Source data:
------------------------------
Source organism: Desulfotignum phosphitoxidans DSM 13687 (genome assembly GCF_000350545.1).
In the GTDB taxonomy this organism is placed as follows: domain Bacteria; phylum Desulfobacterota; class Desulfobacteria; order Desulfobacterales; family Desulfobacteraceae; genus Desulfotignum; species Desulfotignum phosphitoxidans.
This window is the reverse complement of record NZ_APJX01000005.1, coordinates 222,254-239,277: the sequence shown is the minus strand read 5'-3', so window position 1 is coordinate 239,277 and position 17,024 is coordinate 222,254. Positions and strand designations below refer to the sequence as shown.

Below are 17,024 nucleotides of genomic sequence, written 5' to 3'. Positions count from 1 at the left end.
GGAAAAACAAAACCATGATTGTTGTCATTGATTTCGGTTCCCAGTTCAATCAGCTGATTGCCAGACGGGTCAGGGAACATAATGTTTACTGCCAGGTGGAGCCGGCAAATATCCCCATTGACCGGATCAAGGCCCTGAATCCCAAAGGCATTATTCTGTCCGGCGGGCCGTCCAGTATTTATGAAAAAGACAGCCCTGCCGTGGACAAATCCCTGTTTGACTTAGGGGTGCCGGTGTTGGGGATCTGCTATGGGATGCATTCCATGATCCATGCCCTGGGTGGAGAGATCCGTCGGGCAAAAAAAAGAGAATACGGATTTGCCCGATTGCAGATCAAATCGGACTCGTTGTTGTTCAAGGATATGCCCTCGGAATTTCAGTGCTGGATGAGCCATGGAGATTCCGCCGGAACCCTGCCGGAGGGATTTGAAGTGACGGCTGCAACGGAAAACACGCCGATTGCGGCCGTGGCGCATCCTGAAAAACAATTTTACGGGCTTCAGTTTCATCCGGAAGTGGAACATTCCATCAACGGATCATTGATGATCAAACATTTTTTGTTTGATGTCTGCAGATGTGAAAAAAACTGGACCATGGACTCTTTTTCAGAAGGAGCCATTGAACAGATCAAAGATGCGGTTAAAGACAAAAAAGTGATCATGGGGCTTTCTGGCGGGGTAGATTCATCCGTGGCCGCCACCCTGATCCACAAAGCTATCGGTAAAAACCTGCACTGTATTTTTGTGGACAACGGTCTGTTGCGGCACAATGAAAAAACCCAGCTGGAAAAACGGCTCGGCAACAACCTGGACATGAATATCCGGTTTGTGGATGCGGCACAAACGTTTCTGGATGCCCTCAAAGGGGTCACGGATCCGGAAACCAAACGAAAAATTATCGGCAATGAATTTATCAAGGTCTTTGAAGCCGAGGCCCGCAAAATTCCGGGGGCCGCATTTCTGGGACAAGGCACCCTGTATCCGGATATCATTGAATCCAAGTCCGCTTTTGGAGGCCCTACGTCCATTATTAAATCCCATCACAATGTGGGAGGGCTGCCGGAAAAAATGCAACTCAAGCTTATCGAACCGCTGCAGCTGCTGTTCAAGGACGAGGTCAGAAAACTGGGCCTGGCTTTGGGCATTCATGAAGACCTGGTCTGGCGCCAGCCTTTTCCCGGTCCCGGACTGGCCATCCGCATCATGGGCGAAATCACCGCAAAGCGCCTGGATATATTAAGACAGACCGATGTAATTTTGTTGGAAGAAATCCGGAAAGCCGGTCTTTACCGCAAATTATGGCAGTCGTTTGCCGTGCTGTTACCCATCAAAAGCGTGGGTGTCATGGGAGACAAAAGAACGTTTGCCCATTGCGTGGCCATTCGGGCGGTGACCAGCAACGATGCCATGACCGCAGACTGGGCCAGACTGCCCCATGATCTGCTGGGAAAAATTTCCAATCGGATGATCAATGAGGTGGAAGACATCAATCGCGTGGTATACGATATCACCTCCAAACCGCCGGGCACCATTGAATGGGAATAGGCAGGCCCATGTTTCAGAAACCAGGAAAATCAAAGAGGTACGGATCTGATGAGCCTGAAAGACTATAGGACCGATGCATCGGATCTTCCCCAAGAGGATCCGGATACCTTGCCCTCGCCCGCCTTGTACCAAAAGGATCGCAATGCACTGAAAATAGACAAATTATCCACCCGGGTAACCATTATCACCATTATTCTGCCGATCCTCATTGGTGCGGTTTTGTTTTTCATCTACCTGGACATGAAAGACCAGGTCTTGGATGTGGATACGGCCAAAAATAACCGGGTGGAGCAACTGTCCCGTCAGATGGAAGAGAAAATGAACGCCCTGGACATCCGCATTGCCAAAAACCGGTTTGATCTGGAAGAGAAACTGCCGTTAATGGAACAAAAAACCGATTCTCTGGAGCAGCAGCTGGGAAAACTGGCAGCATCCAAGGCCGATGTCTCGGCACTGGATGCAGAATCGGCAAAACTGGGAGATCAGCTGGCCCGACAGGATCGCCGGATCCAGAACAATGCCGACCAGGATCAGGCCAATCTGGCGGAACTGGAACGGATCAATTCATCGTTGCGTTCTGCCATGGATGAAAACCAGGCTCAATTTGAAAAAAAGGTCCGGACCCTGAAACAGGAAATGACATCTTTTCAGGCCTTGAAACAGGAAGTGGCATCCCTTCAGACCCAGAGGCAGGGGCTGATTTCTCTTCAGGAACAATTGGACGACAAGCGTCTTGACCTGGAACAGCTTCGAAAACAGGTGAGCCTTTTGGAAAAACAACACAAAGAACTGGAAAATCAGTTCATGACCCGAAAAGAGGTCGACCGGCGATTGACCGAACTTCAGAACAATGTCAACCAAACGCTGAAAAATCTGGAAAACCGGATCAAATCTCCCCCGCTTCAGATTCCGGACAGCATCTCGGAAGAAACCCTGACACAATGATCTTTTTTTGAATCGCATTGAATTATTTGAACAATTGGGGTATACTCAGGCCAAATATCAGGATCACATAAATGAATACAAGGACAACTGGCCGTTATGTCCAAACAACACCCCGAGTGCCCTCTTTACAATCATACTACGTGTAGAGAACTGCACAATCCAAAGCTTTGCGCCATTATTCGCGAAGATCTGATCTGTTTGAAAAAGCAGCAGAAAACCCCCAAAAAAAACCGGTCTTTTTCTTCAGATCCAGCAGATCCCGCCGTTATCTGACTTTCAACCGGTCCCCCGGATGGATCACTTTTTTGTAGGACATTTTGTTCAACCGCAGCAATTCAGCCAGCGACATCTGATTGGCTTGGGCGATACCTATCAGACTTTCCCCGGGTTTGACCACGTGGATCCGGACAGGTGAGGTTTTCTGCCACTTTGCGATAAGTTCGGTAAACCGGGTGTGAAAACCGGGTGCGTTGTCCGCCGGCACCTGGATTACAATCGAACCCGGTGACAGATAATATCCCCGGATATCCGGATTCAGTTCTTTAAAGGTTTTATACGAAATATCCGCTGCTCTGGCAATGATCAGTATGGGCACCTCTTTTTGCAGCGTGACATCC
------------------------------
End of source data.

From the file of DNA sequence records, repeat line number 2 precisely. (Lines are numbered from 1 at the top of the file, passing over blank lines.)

In the GTDB taxonomy this organism is placed as follows: domain Bacteria; phylum Desulfobacterota; class Desulfobacteria; order Desulfobacterales; family Desulfobacteraceae; genus Desulfotignum; species Desulfotignum phosphitoxidans.